Moving forward together reflects our commitment to our students, their education, and their well-being.
What is Trauma?
Trauma is a real or perceived threat to your safety or wellness, or the safety or wellness of a loved one. While the COVID-19 pandemic and recent racial injustices are causing our students to experience trauma now, this is not a new concern. For years, many of our students have experienced trauma prior to enrolling at NIU or while being a student at NIU.
What is Trauma-Informed Teaching?
Trauma-informed teaching recognizes that students’ emotional and physical wellbeing, sense of security and belonging, and their past and current traumas influence their ability to learn. In other words, it responds to the reality that students are whole people with whole, complicated lives, in and out of the classroom. As such, classroom instructors must prepare for how they will respond when personal crises (e.g., a family emergency, mental health concerns) or collective crises (e.g., environmental disaster, a mass shooting, racist or xenophobic events) occur. It is not the instructors’ responsibility to solve these crises. Rather, instructors are encouraged to understand that such experiences will impact students’ ability to learn and thus proactively consider how their pedagogical decisions, course structure, and expectations/policies might be responsive to such traumas and stressors.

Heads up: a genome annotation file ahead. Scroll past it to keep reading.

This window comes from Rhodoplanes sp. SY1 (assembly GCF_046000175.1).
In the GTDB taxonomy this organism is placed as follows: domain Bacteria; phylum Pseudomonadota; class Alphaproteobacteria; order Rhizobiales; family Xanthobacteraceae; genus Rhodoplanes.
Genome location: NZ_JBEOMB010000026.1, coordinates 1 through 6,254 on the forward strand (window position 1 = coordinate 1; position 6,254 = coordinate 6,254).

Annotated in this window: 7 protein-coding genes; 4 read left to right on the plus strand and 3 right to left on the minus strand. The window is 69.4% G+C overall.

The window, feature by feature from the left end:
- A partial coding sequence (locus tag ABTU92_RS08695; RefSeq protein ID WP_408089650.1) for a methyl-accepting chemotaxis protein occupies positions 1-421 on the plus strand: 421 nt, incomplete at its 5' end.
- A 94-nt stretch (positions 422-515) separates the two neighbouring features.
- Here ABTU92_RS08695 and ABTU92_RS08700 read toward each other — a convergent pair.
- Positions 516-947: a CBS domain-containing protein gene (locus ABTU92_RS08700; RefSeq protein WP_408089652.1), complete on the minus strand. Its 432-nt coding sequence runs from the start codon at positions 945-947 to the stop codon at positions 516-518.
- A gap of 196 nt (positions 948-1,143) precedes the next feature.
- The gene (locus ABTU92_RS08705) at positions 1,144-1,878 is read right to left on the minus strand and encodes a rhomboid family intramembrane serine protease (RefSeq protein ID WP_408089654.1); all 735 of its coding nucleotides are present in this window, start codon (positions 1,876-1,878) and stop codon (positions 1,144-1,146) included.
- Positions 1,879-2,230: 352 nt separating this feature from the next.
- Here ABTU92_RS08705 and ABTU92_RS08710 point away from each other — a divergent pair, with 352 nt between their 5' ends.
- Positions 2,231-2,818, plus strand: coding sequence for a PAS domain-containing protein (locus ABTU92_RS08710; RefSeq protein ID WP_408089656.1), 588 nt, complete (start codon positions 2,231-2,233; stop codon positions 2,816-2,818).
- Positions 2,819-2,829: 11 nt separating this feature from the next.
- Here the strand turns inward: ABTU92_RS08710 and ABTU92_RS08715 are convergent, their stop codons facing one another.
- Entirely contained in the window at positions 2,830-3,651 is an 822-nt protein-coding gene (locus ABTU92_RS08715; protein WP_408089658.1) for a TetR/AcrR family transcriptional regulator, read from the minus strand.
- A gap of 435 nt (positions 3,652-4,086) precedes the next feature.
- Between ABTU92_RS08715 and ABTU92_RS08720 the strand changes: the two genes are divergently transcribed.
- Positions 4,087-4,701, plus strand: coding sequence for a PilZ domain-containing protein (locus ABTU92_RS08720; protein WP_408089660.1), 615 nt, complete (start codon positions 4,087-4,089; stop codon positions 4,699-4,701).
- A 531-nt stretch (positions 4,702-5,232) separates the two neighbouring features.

It is important to note that trauma-informed strategies and practices can be utilized with all students, whether or not they have experienced trauma. These practices create a more inclusive and welcoming environment for all students.
Framework for Trauma-Informed Teaching
How do we (faculty) not perpetuate our students’ trauma?
How do we (faculty) get help instead of solving students’ problems ourselves?